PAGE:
Tell us about your studio/work space, please. What were criteria when setting it up and how does this environment influence the creative process? How important, relatively speaking, are factors like mood, ergonomics, haptics and technology for you?

I am on the road a LOT for concerts so I have 2 bases, Sydney and Los Angeles. Mark and I work mobile a lot as often, we are in different parts of the world. When recording piano, candles make all the difference in mood. Technology is our best friend, enabling us to send files and not having to be in the same space to write. However I do find that that’s the best because I love bouncing off energies and being able to get real time reactions.
Tell me about your instrument, please. What was your first instrument like and how did you progress to your current one? How would you describe the relationship with it? What are its most important qualities and how do they influence the musical results, including your own performance?

Piano was the first. Cello was my second and then I’d say keyboard would be my third. Piano is my true love and it’s the easiest way for me to write music. The piano has taken me to so many places around the world with concerts which has then enabled me to soak in other cultures and sounds which then inspires me to write. Being an instrument of 88 keys and having 10 fingers to create chords and harmonies, I think it gives you so much playing ground to create music. No 2 pianos are the same so I have a lot of fun experimenting with the sounds you can create out of this instrument.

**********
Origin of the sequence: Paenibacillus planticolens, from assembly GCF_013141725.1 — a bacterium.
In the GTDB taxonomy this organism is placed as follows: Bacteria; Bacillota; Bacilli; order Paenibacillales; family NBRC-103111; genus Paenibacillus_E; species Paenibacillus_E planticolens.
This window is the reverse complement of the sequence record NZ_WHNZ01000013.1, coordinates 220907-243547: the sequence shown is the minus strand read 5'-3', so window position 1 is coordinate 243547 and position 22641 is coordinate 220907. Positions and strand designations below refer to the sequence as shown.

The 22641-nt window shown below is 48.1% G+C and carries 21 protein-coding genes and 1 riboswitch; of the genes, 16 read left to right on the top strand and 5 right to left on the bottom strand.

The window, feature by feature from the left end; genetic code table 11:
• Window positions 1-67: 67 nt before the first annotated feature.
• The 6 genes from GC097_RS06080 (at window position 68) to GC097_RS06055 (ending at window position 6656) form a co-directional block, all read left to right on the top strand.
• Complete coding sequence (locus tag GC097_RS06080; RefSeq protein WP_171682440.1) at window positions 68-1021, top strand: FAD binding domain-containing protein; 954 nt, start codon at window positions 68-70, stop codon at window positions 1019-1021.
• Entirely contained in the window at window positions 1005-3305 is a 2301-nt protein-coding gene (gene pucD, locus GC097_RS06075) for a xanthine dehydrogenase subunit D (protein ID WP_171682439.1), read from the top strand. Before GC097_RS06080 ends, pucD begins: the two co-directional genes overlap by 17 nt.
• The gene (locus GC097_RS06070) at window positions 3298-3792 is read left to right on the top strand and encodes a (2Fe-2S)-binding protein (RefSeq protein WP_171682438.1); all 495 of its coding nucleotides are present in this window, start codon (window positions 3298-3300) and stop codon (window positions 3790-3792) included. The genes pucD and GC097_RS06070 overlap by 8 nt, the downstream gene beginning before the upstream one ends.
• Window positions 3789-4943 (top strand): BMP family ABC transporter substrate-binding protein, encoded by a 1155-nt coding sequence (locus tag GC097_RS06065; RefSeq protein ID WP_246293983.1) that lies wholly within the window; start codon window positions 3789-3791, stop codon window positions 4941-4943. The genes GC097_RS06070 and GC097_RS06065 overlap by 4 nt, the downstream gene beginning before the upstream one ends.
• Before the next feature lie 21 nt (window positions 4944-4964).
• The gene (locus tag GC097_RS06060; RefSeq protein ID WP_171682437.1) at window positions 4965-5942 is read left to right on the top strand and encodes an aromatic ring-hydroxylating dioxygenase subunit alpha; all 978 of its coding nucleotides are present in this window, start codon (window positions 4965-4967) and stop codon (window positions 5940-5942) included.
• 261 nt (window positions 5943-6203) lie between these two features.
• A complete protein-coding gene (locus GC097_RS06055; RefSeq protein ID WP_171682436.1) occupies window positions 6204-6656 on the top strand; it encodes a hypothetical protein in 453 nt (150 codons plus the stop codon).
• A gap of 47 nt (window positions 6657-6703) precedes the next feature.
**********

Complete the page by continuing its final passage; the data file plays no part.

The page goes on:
Could you take us through a day in your life, from a possible morning routine through to your work? Do you have a fixed schedule? How do music and other aspects of your life feed back into each other - do you separate them or instead try to make them blend seamlessly?

If I’m at home, I’ll do a barre or Pilates class first thing, coffee and breakfast, then practice piano for about 2 hours. Then I go into emails, sort out concert schedules, do social media, sort out logistics for any up and coming shows then do another 1.5-2 hours practice then write music. I never have a fixed schedule but I find the above ‘schedule’ usually works best. Music is my entire life so I merge everything as much as I can. I can’t remember the last time I just took a holiday, it’s always been a working holiday. Music is not a chore and I am thankful I can call it my job so I treat my life as a working holiday :)

Could you describe your creative process on the basis of a piece or album that's particularly dear to you, please? Where did the ideas come from, how were they transformed in your mind, what did you start with and how do you refine these beginnings into the finished work of art?

"Adagio", the title track from our Double Touch EP through All Day I Dream was the perfect merge between Mark’s world and my world. We wanted to take a Classical vignette, rework it, then add electronic and synth elements to it. The classical vignette is originally for strings but we transformed it to strings, piano and synths. We used plug ins to write it first in the studio but when we went into Studios 301 in Sydney to record everything live, the notes I wrote out on the manuscript came alive and I just remember looking at Mark as the girls on strings were recording it live and we were smiling. Goosebumps moment for sure!